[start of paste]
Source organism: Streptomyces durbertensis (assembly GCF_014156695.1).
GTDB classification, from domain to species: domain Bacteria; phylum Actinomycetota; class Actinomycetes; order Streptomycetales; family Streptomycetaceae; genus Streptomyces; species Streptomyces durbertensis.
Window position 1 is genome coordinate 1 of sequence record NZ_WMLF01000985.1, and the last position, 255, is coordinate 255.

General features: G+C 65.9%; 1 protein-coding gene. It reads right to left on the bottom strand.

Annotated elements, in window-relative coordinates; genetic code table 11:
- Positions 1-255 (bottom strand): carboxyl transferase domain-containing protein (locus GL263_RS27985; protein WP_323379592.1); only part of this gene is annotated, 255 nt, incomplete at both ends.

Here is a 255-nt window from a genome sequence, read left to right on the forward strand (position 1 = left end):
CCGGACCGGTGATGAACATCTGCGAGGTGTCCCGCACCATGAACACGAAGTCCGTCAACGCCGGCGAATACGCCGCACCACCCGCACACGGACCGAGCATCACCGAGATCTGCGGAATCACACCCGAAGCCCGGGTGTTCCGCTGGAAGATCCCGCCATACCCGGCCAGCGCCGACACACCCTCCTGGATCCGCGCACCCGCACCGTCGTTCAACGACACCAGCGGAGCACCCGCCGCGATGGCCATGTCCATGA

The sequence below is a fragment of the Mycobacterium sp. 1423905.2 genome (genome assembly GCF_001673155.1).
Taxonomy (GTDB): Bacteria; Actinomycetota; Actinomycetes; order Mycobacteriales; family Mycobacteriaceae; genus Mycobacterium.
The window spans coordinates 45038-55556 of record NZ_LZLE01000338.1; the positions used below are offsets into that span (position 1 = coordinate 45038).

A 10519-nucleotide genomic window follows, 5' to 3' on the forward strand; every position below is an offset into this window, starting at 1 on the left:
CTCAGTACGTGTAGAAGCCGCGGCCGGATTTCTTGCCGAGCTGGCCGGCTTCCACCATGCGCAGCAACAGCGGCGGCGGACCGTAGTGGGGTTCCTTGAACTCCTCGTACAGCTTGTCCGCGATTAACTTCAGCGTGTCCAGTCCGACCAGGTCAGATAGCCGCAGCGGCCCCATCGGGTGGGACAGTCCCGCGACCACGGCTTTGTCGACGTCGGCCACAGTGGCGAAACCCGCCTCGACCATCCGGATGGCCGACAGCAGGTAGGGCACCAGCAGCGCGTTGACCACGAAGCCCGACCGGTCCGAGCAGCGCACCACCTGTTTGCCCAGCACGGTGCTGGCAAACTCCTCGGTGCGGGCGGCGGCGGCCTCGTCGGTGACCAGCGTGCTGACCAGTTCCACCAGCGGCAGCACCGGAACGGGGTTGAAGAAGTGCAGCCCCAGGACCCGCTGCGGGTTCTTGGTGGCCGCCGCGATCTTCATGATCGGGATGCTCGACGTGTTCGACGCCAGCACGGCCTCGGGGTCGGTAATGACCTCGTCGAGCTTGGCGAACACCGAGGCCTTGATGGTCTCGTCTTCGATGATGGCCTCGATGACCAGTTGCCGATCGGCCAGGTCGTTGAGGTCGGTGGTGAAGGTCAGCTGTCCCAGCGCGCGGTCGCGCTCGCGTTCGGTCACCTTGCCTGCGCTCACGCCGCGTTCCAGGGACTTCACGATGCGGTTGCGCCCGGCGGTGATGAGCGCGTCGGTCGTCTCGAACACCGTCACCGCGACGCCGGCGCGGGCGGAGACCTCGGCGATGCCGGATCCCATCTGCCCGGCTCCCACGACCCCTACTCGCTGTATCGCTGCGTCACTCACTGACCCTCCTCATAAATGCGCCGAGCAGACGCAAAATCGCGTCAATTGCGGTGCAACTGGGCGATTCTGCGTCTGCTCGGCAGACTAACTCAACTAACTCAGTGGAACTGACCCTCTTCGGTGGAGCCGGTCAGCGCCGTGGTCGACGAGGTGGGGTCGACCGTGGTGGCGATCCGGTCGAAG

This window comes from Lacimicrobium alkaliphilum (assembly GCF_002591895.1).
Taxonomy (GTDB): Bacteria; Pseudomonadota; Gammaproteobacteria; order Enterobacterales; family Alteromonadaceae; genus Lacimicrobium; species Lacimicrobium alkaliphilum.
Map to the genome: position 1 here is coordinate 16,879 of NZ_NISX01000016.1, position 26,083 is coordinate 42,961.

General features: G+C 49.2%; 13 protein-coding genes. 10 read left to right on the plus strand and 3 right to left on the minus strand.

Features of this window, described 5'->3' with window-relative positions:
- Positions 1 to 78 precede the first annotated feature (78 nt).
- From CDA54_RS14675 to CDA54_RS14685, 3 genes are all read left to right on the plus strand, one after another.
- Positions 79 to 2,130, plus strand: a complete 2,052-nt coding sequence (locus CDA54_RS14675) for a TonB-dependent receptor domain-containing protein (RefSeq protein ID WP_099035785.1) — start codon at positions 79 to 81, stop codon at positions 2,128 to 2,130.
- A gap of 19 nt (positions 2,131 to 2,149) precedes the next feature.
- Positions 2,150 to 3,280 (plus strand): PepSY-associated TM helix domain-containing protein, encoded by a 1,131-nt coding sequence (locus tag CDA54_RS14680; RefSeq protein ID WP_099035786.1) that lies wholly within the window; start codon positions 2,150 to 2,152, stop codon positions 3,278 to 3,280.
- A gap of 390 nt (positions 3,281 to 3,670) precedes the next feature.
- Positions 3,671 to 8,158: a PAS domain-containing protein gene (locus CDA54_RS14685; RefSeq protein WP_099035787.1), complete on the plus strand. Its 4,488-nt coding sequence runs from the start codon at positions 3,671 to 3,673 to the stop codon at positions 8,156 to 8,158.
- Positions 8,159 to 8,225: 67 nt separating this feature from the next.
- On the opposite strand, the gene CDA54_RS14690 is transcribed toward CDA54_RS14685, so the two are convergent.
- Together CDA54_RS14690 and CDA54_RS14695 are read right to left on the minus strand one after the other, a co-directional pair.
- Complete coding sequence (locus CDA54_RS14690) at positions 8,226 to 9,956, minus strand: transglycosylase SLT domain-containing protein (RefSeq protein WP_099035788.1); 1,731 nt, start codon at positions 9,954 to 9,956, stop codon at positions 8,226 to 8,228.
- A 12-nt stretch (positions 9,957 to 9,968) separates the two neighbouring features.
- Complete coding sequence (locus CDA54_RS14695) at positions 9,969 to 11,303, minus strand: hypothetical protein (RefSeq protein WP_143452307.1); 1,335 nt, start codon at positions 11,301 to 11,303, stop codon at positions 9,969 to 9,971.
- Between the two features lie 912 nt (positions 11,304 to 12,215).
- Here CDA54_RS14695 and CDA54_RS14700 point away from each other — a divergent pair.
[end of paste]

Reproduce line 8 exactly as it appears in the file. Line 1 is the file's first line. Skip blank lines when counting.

CCGGACCGGTGATGAACATCTGCGAGGTGTCCCGCACCATGAACACGAAGTCCGTCAACGCCGGCGAATACGCCGCACCACCCGCACACGGACCGAGCATCACCGAGATCTGCGGAATCACACCCGAAGCCCGGGTGTTCCGCTGGAAGATCCCGCCATACCCGGCCAGCGCCGACACACCCTCCTGGATCCGCGCACCCGCACCGTCGTTCAACGACACCAGCGGAGCACCCGCCGCGATGGCCATGTCCATGA